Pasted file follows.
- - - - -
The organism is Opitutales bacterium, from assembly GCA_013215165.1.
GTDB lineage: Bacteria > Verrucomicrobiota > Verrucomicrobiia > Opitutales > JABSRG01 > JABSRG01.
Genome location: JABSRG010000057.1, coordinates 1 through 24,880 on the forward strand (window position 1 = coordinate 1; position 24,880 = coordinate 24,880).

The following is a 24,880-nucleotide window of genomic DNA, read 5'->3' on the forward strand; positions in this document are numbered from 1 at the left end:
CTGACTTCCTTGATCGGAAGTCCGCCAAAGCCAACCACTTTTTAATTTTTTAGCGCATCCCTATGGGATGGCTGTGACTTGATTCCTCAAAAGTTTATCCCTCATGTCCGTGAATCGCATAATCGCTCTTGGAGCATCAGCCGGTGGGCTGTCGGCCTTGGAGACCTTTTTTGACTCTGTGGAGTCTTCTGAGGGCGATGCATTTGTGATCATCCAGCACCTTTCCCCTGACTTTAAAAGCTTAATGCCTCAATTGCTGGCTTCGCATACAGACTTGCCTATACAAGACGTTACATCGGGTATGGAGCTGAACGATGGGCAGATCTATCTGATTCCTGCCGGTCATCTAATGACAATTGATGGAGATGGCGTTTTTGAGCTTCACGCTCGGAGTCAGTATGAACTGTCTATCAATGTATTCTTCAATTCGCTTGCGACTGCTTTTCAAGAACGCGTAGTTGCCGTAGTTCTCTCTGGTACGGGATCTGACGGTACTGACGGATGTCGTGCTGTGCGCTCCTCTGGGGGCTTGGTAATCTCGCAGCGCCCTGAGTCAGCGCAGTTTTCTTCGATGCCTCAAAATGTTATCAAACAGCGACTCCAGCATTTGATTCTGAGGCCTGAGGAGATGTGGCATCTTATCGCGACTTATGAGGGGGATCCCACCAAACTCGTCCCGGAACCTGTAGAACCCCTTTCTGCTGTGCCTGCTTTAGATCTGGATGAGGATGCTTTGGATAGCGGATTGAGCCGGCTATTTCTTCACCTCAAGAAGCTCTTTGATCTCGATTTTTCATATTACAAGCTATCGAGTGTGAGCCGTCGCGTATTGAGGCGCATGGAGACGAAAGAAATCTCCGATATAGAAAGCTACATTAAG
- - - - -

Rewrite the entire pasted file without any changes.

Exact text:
The organism is Opitutales bacterium, from assembly GCA_013215165.1.
GTDB lineage: Bacteria > Verrucomicrobiota > Verrucomicrobiia > Opitutales > JABSRG01 > JABSRG01.
Genome location: JABSRG010000057.1, coordinates 1 through 24,880 on the forward strand (window position 1 = coordinate 1; position 24,880 = coordinate 24,880).

The following is a 24,880-nucleotide window of genomic DNA, read 5'->3' on the forward strand; positions in this document are numbered from 1 at the left end:
CTGACTTCCTTGATCGGAAGTCCGCCAAAGCCAACCACTTTTTAATTTTTTAGCGCATCCCTATGGGATGGCTGTGACTTGATTCCTCAAAAGTTTATCCCTCATGTCCGTGAATCGCATAATCGCTCTTGGAGCATCAGCCGGTGGGCTGTCGGCCTTGGAGACCTTTTTTGACTCTGTGGAGTCTTCTGAGGGCGATGCATTTGTGATCATCCAGCACCTTTCCCCTGACTTTAAAAGCTTAATGCCTCAATTGCTGGCTTCGCATACAGACTTGCCTATACAAGACGTTACATCGGGTATGGAGCTGAACGATGGGCAGATCTATCTGATTCCTGCCGGTCATCTAATGACAATTGATGGAGATGGCGTTTTTGAGCTTCACGCTCGGAGTCAGTATGAACTGTCTATCAATGTATTCTTCAATTCGCTTGCGACTGCTTTTCAAGAACGCGTAGTTGCCGTAGTTCTCTCTGGTACGGGATCTGACGGTACTGACGGATGTCGTGCTGTGCGCTCCTCTGGGGGCTTGGTAATCTCGCAGCGCCCTGAGTCAGCGCAGTTTTCTTCGATGCCTCAAAATGTTATCAAACAGCGACTCCAGCATTTGATTCTGAGGCCTGAGGAGATGTGGCATCTTATCGCGACTTATGAGGGGGATCCCACCAAACTCGTCCCGGAACCTGTAGAACCCCTTTCTGCTGTGCCTGCTTTAGATCTGGATGAGGATGCTTTGGATAGCGGATTGAGCCGGCTATTTCTTCACCTCAAGAAGCTCTTTGATCTCGATTTTTCATATTACAAGCTATCGAGTGTGAGCCGTCGCGTATTGAGGCGCATGGAGACGAAAGAAATCTCCGATATAGAAAGCTACATTAAG